American Lung Association’s “State of Tobacco Control 2015” Report Shows Iowa is Failing to Save Lives by Reducing Tobacco Use | American Lung Association

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American Lung Association’s “State of Tobacco Control 2015” Report Shows Iowa is Failing to Save Lives by Reducing Tobacco Use

(January 21, 2015)

Today, the American Lung Association released its 13th annual “State of Tobacco Control” report that found that in 2014 Iowa failed to enact tobacco control policies that will save lives and help end the tobacco epidemic. The report finds most states and the federal government earn poor grades, and tobacco control progress is at a standstill. 

“Although Iowa received an A for our Smokefree Air Act, Iowa received in F in the other categories including tobacco prevention and control funding, tobacco taxes and access to cessation services. In order to reduce smoking rates and save lives it’s imperative that Iowa steps up and starts supporting funding for the key initiatives,” said Micki Sandquist, Executive Director of the American Lung Association in Iowa.

“State of Tobacco Control 2015” evaluates tobacco control policies at the federal and state level, and assigns grades based on whether laws protect citizens from the enormous toll tobacco use takes on lives. The new report comes following the 50th anniversary of the 1964 Surgeon General’s report, which first sounded the alarm on the dangers of smoking. Now 51 years later, tobacco use kills almost half a million Americans and causes up to $333 billion in healthcare costs and lost productivity each year. In 2014, the American Lung Association and its partners called for immediate action on tobacco use by all levels of government to achieve three bold goals:

Reduce smoking rates, currently at about 18 percent, to less than 10 percent by 2024;

Protect all Americans from secondhand smoke by 2019; and

Ultimately eliminate the death and disease caused by tobacco use.

“The American Lung Association is urging states and the federal government to take needed steps to achieve these bold goals,” said Tammy Steinwandt, supporter and advocate for the Lung Association in Iowa. “It’s no secret how to reduce tobacco use in the United States, our state and federal leaders need to muster the political will to implement these proven policies. Our nation cannot afford the health or financial consequences of their continued failure to act.”

Grades for Iowa

“State of Tobacco Control 2015” finds state level progress on proven tobacco control policies all-but stalled in 2014.  Iowa’s failing grade(s) reflects this trend of missed opportunities by our elected officials to pass proven policies that will reduce tobacco use and save lives.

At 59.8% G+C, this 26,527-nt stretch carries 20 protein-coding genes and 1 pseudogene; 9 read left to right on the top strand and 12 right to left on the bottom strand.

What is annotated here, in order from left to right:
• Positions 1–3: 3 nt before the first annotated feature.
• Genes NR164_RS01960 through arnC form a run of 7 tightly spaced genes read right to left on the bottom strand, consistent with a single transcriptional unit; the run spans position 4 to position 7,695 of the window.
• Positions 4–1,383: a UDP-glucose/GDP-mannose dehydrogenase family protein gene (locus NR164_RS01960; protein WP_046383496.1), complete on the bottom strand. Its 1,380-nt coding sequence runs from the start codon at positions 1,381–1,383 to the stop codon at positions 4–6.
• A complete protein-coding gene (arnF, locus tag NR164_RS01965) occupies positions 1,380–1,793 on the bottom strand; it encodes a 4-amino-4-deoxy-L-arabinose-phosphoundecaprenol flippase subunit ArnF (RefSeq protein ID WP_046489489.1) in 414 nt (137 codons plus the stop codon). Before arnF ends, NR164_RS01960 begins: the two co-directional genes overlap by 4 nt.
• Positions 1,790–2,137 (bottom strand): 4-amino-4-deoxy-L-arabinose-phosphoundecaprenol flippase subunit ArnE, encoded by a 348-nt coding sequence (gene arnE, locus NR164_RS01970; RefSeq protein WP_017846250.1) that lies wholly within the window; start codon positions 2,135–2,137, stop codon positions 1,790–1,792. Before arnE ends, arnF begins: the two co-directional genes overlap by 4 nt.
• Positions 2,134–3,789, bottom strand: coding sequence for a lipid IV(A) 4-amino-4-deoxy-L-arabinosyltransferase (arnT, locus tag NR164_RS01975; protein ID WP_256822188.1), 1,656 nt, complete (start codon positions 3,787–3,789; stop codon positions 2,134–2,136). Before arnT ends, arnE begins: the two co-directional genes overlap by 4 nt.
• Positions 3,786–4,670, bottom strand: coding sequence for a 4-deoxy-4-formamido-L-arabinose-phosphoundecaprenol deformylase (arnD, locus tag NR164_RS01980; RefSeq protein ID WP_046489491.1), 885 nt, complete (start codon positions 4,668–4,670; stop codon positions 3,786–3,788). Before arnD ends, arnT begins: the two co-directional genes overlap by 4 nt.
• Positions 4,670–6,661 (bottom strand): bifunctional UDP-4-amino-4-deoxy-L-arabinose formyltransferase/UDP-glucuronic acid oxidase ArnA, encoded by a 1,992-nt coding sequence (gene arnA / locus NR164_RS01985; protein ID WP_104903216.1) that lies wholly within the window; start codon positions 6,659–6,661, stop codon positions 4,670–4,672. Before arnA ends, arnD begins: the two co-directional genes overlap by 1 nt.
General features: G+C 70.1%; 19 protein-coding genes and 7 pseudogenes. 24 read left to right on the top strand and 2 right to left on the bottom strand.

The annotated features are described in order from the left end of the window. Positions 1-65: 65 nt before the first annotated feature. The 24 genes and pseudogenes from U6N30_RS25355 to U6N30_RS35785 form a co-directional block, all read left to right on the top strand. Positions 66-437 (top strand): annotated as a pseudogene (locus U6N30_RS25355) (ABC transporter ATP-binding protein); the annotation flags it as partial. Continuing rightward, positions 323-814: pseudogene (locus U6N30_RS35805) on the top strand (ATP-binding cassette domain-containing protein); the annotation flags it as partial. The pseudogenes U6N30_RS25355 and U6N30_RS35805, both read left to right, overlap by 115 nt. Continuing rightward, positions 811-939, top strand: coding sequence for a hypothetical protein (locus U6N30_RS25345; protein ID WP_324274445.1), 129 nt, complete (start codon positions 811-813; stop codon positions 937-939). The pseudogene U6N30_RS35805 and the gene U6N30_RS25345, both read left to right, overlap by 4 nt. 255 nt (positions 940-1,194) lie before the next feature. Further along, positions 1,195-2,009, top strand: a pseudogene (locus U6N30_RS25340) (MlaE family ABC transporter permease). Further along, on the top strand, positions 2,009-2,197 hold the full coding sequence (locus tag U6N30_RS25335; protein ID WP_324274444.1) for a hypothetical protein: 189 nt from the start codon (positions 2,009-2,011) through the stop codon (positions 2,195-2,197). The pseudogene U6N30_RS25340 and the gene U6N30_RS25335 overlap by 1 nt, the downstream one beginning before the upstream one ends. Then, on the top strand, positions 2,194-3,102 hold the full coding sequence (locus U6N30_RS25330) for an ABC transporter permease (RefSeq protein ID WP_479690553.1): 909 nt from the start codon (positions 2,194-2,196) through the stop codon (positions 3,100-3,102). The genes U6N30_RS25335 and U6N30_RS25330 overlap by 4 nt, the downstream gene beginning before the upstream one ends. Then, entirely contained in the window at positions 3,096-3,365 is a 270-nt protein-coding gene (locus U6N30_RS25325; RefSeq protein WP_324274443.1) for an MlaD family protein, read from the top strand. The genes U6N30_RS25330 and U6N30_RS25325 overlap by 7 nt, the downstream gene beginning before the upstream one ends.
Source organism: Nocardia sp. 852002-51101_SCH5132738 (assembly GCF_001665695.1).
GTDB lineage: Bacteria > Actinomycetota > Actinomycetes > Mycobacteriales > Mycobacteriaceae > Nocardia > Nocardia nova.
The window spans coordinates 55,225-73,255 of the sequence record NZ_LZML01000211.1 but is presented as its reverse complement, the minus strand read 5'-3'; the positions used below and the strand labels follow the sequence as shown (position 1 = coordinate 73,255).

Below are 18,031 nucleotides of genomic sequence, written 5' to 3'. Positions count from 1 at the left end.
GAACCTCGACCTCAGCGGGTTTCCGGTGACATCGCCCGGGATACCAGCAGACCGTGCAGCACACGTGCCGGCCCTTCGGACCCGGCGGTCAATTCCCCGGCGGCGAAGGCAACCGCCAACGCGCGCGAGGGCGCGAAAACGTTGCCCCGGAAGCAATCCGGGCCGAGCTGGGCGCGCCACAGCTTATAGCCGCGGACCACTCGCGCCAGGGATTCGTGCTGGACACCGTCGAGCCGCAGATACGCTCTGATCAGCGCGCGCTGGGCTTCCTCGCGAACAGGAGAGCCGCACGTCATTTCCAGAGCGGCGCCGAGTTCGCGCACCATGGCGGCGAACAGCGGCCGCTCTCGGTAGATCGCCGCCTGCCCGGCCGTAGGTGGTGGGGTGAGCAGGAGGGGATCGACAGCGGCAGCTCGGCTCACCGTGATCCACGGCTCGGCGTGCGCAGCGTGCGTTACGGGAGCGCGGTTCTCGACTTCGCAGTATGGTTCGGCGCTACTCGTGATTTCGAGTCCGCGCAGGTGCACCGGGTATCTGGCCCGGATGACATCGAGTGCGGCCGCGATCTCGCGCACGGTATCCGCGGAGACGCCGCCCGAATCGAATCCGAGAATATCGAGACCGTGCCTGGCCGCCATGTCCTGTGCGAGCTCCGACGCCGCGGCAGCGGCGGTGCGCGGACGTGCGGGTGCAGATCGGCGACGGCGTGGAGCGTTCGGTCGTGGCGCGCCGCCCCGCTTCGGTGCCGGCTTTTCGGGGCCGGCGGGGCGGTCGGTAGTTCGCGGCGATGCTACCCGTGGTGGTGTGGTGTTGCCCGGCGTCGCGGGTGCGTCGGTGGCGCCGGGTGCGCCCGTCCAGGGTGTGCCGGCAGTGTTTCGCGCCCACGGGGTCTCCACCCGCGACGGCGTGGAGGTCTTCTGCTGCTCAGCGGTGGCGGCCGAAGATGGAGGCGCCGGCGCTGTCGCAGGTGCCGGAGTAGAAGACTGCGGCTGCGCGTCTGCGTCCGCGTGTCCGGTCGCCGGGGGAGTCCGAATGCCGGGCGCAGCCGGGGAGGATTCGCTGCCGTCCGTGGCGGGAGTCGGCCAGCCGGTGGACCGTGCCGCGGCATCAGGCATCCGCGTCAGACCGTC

Tobacco Prevention and Control Program Funding – Grade F

Tobacco Taxes - Grade F

Smokefree Air - Grade A

Access to Cessation Services - Grade F

View Iowa’s detailed scorecard at www.stateoftobaccocontrol.org 

Priorities that must be addressed to improve Iowa’s “State of Tobacco Control” grades in 2015 include: Iowa’s grades will only get better if Iowa’s elected officials address the following goals: 

1. Increase funding to the Division of Tobacco Use Prevention and Control to fiscal year 2008 levels ($12.29 million)

2. Make taxes on all other tobacco products equivalent to the cigarette tax

3. Increase the cigarette tax.

“This is a report card Iowa shouldn’t be proud of.” “Leaders in Iowa must step up to provide smokers with the support they need to quit and adequately fund prevention programs that help keep our kids off tobacco,” said Steinwandt.  

“State of Tobacco Control 2015” uses updated methodology to reflect the updated 2014 CDC Best Practices for Comprehensive Tobacco Control Programs.  It also incorporates other tobacco product taxes and tobacco cessation coverage under Medicaid expansion into the grades.  Because of revisions to the methodology, all grades from State of Tobacco Control 2015 cannot be directly compared to grades from State of Tobacco Control 2014 or earlier reports. 

About the American Lung Association
Beginning our second century, the American Lung Association is the leading organization working to prevent lung disease and promote lung health. Lung disease death rates continue to increase while other leading causes of death have declined. The American Lung Association funds vital research on the causes of and treatments for lung disease. With the generous support of the public, the American Lung Association is “Improving life, one breath at a time.” For more information about the American Lung Association or to support the work it does, call 1-800-LUNG-USA (1-800-586-4872) or log on to http://www.lung.org

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